Still from a Shakira / SEAT video directed by Alex
Hi Alex, how did you become a film director/visual artist?
I had a very creative upbringing, as my mother is a costume/textile designer and my father an illustrator. I spent most of my childhood clambering around in both their studios, sticking Letraset to walls or airbrushing spaceships and WWF heroes onto any white surface I could get my hands on. For as long as I can remember this is what I’ve loved and known that I was going to do. In fact I recently found some photos of me at my Dad’s studio, aged six, wearing nothing but a vest, a blond mullet and wielding a golden sword, a boombox and a tripod (which I actually still use today).
You have a very strong and graphic visual style, what would you say inspires it?
I think the composition of the imagery I use within my film work is a direct product of my design background, It was also pointed out to me recently that my end product is scarily accurate to my story boarding, I think I must set subconscious rules and bounds.
Still from the Blanck Mass set at ATP, with visuals by Alex
What has been your favourite project to date and what was the thought process behind it?
Each project is an adventure, and brings new experiences to my life. It isn't possible to pick one, I learn from them all and feel very lucky to be doing what I love for a job.
What do you enjoy more – making fashion films or music videos?
I think the boundaries are fairly blurred between my approach to fashion films, music videos, short films and even design. I don't direct traditional performance videos, all of my films are driven by a narrative no matter how surreal that may be and at the same time nearly all of my work is driven by music.
Do you create the props and installations yourself?
I’m very hands on and design everything down to the tiniest detail. Depending on the process I wish to explore, I will work closely with a specialist to realise the design if I don't have the skills to myself.
We Have Band - Where Are Your People? directed by Alex
If you had an unlimited budget what would you create?
A REAL sci-fi epic. All effects in camera, outrageous sets, way too many prosthetics and an anti-gravity sex scene.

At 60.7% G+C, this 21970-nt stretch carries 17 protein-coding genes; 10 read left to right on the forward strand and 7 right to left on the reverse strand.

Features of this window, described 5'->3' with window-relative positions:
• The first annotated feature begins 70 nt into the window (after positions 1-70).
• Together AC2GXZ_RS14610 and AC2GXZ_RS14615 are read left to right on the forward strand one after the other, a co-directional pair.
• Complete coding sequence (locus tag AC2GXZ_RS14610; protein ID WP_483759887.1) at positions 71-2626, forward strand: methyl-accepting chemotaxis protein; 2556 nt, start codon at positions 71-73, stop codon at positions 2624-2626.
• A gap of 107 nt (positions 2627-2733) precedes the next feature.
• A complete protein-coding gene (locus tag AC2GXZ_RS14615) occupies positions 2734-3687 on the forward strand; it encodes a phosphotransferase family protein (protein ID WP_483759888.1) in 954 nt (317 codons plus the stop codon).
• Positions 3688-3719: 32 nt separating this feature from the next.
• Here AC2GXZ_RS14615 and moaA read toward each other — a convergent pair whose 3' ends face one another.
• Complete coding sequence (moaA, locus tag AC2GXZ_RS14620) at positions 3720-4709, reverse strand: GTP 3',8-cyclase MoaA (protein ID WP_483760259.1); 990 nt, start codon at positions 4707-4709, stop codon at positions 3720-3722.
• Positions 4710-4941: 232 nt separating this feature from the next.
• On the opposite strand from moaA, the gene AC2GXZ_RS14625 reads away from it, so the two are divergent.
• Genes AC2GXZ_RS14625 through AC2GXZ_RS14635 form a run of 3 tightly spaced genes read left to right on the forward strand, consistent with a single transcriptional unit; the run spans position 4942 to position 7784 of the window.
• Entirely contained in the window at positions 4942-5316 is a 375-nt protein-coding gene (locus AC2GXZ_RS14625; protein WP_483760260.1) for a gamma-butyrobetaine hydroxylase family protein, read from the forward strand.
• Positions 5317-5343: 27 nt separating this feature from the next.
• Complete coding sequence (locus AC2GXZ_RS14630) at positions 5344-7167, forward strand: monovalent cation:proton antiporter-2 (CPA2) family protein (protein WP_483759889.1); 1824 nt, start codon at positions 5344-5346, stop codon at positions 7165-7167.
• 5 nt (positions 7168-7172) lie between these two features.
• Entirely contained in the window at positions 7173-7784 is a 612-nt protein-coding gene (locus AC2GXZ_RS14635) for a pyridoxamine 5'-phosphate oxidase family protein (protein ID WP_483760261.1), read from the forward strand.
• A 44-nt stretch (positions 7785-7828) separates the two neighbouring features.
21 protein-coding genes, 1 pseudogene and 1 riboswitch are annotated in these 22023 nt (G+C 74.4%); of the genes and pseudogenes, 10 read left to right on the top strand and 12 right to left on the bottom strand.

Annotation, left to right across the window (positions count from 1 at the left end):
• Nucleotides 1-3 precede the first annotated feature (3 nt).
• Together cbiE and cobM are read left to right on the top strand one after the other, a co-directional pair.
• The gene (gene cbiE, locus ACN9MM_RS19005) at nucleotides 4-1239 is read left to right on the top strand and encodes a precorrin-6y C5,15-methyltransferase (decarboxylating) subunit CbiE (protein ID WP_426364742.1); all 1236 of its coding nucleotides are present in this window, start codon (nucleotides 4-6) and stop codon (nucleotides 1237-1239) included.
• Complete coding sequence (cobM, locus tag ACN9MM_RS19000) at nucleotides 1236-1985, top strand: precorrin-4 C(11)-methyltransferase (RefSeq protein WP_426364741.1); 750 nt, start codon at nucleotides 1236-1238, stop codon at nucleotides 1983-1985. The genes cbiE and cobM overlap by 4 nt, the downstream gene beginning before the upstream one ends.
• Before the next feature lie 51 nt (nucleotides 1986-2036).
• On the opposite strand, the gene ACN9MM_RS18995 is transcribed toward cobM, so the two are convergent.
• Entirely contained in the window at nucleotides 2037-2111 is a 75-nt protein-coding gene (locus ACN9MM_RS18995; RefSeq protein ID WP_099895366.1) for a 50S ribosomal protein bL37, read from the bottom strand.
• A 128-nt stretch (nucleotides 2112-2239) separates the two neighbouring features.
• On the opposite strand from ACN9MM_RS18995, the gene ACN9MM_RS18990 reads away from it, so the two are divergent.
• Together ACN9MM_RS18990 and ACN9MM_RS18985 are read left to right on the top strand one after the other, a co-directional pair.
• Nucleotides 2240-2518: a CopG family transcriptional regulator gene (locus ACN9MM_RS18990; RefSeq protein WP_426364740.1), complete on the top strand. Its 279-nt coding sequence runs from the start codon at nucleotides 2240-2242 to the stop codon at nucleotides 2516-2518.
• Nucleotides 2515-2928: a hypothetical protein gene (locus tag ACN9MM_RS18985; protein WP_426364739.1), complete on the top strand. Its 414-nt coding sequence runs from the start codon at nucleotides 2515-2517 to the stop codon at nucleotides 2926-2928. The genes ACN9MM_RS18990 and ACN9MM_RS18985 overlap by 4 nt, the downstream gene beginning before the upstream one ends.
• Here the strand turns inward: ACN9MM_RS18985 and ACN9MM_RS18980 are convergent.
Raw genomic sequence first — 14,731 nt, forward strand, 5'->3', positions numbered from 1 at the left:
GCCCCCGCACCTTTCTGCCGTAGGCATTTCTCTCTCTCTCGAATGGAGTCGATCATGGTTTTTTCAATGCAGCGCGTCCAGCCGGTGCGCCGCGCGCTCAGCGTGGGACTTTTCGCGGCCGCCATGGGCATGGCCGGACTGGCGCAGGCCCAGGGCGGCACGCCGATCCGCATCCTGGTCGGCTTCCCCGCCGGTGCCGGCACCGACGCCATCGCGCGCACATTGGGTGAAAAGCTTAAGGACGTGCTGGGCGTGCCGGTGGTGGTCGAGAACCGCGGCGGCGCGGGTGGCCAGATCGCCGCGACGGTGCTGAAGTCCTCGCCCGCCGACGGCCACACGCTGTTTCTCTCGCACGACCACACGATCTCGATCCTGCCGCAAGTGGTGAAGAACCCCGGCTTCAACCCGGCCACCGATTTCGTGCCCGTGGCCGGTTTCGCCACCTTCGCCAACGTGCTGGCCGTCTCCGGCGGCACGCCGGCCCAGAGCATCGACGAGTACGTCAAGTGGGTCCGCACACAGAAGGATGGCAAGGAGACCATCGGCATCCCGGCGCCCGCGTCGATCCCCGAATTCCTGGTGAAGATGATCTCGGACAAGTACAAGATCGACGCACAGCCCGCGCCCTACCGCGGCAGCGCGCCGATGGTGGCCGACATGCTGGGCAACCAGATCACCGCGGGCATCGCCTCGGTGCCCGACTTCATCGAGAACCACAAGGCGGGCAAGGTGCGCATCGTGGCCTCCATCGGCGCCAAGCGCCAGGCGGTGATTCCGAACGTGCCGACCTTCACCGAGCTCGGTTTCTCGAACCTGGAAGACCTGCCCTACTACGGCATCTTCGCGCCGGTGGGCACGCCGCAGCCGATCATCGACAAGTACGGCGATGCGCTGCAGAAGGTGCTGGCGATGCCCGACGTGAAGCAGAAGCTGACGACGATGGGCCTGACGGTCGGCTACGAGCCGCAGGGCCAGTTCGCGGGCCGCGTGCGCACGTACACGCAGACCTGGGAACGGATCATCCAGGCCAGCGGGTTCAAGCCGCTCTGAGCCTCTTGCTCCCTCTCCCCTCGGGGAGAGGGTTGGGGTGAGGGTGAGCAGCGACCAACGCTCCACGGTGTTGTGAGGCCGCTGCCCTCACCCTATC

Sounds wicked! What do you like most about what you do?
Bringing ideas to life.
Tell us about your show with Blanck Mass, what can we expect?
For Hollow Earth, I developed a series of psychedelic moving image pieces. They began life as a visual journey created to accompany the live performances of Blanck Mass. The jarring and hypnotic sequences utilise CGI techniques to create a surreal journey that mimics the gestation of an alien life, from a small metallic stone into a contorted entity that then travels over kaleidoscopic, volcanic landscapes.
Hollow Earth Exhibition Trailer.
The birth of the ‘growth’ originated entirely as an instinctive visual response to the beautiful complexity of Blanck Mass’s soundscapes. There was never a predetermined style for the visuals and each stage was unplanned, allowing the form to be molded by an instinctive programme in response to sound, rather than as part of an overt design master plan.
A combination of hyperreal CGI and vividly manipulated archive footage of the natural world was combined to create a jarring juxtaposition between ancient and alien imagery, presented across a sequence of hypnotic absorbing vignettes.
The sequences exhibited will be displayed in immersive 3D format, accompanied by original soundscapes created by Blanck Mass especially for the exhibition. This series in the first chapter of visuals, which I plan, develop as the Blanck Mass live set grows. The second chapter will take on an entirely different style & approach, which will include a live action short sci-fi film.
Well then. Catch Alex Turvey’s ‘Hollow Earth’ show from 4th – 27th May at KK Outlet in Hoxton to see that all unfold before your very eyes.